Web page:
October 26, 2007

Human Terrain Teams and Dehumanization of Civilians

Nick Turse wrote in TomDispatch.com about the mind-set of big game hunters being taken as a model for US Marine troop in Iraq and Afghanistan. He quite correctly recognizes this as a part of the dehumanization of the enemy.

Yet, the very first paragraph of his post brings forward the fact that in this war, the dehumanization has gone much further than seeing the enemy combatants as animals to be hunted for pleasure:
Earlier this month, news of the military's use of Human Terrain Teams -- U.S. combat units operating in Afghanistan and Iraq that contain anthropologists and other social scientists who have traded in their academic robes for body armor -- hit the New York Times. While the incorporation of academic experts into combat units has raised ire in some scholarly circles, their use as "cultural advisers" to aid the war effort has been greeted by the military as "a crucial new weapon in counterinsurgency operations" and in the media as an example of increased cultural sensitivity as well as evidence of a new Pentagon willingness to think outside the box.
"Human Terrain Team" is a perfect display of the role that is played by the Iraqi civilian population in this conflict. This term does not refer to a terrain team made up of humans. It mean a team that is focused on issues with the "human terrain".

This term, human terrain, relegates the population to the level of mere landscape features in a battlefield. They are put on the same level with rocks, buildings, trees, rivers and other parts of the overall scenery that is usually thought of as the terrain. How much lower can we go with dehumanization?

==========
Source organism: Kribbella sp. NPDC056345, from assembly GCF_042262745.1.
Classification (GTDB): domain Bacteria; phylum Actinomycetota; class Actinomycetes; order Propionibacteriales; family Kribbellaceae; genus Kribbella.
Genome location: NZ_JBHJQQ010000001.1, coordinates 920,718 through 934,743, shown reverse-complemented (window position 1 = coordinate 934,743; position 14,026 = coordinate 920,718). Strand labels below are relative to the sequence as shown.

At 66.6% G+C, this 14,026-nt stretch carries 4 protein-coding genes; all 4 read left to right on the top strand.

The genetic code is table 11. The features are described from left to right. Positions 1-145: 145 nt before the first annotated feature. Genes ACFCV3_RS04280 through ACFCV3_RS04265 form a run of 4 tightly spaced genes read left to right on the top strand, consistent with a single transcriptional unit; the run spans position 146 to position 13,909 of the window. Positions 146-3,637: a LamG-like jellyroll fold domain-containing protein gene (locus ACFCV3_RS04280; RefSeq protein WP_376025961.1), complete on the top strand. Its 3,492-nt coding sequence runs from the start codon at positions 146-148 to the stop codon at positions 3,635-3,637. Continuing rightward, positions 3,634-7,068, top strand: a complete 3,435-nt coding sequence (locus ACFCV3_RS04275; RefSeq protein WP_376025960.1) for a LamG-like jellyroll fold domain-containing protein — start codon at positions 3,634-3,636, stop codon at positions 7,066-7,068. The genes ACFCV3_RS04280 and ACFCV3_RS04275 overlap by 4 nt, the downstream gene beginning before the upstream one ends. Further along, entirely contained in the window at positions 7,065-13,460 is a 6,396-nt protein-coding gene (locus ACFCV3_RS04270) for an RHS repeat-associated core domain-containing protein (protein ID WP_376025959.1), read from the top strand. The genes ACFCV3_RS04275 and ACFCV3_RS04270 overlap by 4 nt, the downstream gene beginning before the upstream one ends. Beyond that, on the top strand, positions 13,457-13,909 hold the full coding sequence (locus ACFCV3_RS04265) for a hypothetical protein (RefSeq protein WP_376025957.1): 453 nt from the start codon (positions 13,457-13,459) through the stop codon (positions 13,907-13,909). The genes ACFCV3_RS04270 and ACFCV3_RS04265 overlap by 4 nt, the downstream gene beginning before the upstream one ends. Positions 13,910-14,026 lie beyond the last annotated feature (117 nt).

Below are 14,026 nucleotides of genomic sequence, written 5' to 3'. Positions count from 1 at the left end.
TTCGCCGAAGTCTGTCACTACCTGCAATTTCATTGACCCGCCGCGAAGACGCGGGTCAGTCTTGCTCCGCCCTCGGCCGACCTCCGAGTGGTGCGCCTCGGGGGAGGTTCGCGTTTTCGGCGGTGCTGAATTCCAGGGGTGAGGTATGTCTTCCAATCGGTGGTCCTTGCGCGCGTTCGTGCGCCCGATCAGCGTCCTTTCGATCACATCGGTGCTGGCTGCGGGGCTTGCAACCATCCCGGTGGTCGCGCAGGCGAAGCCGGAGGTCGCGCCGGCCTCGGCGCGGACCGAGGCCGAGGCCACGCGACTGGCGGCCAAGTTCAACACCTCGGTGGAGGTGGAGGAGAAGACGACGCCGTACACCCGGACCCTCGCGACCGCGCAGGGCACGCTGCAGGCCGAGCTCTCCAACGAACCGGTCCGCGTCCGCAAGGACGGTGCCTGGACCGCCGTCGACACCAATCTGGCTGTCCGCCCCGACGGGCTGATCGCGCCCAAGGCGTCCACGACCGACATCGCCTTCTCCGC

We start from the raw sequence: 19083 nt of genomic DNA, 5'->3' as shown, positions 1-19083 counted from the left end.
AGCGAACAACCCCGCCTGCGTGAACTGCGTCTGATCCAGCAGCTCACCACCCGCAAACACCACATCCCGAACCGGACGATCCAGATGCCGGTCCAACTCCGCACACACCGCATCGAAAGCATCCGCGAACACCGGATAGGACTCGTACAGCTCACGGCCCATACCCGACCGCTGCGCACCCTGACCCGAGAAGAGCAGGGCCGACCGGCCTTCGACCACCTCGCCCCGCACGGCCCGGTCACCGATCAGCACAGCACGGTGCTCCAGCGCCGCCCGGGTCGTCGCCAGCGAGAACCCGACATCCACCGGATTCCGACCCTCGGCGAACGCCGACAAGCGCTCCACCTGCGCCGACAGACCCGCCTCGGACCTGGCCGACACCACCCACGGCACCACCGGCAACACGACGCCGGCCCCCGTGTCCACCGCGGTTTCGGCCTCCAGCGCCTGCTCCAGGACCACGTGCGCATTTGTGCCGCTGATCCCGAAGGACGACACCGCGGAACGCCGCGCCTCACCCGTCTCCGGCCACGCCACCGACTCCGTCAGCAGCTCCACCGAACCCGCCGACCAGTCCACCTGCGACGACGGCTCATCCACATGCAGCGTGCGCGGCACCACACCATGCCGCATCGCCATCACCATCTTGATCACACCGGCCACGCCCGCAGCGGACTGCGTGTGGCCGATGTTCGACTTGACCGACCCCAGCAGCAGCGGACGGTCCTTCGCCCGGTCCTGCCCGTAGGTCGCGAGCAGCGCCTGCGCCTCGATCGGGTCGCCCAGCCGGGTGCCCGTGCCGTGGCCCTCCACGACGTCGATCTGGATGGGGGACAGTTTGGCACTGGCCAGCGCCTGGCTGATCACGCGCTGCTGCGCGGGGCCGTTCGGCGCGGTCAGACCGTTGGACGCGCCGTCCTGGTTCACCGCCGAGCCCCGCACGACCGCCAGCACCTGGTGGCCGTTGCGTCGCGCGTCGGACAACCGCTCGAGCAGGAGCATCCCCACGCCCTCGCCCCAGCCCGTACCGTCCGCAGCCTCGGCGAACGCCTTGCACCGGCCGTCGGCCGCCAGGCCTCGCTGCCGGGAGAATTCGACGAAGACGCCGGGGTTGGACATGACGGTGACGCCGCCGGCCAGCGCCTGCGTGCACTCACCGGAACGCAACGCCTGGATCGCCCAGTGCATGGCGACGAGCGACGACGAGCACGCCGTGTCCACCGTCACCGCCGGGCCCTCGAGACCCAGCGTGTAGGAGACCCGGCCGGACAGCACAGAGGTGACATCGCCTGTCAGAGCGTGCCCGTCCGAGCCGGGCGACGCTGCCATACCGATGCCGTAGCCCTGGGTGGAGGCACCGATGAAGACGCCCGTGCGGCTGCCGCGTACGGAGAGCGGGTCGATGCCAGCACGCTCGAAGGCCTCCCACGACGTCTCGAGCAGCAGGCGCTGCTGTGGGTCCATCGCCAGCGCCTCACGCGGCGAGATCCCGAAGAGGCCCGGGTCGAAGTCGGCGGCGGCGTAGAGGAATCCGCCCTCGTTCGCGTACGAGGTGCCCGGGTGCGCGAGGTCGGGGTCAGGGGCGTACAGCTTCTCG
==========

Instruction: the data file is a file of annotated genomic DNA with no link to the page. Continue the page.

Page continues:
This view-point is directly related to the reckless endangerment that the civilian population has been put through in Iraq. The lives of Iraqi civilians are not only much below the safety of American troops, but they are also much below the importance of killing of capturing even low-level insurgents.

There have been numerous cases of deaths from shooting through doors without warning and calling in air-raids to properties with known civilian presence. In the early part of the invasion, we heard reports of numerous bombings of buildings that Saddam Hussein or other high-level Baath party members were rumored to be located at. There were no limits for such strikes. No matter if it was an apartment building with many families, or a restaurant where innocent people were having dinner. The importance of eliminating a single individual was, and still is, seen as a higher priority.

But now that the original "reasons" for the war have been found to be false, the only remaining concern for the American troops in Iraq is supposed to be the safety of the Iraqi people. Yet the same reckless abandon continues in force.

Some people have claimed that the US must stay in Iraq to fix the damage that they have done. But the US military, with associated private contractors, are the proverbial bull in the china shop. The longer the bull stays in the shop, the more destruction there will be. And it is some very expensive destruction at that.

The Iraqi government is finally starting to show some real frustration with this phenomenon. In two years at most there will be angry demands for a US withdrawal from the Iraqis, and no talking about any enduring bases to be left behind. US strategists should start to prepare for that if they want to save themselves from major embarrassment. They would, of course, be also saving thousands of additional Iraqi people from being hunted for sport or being shot as parts of the landscape.

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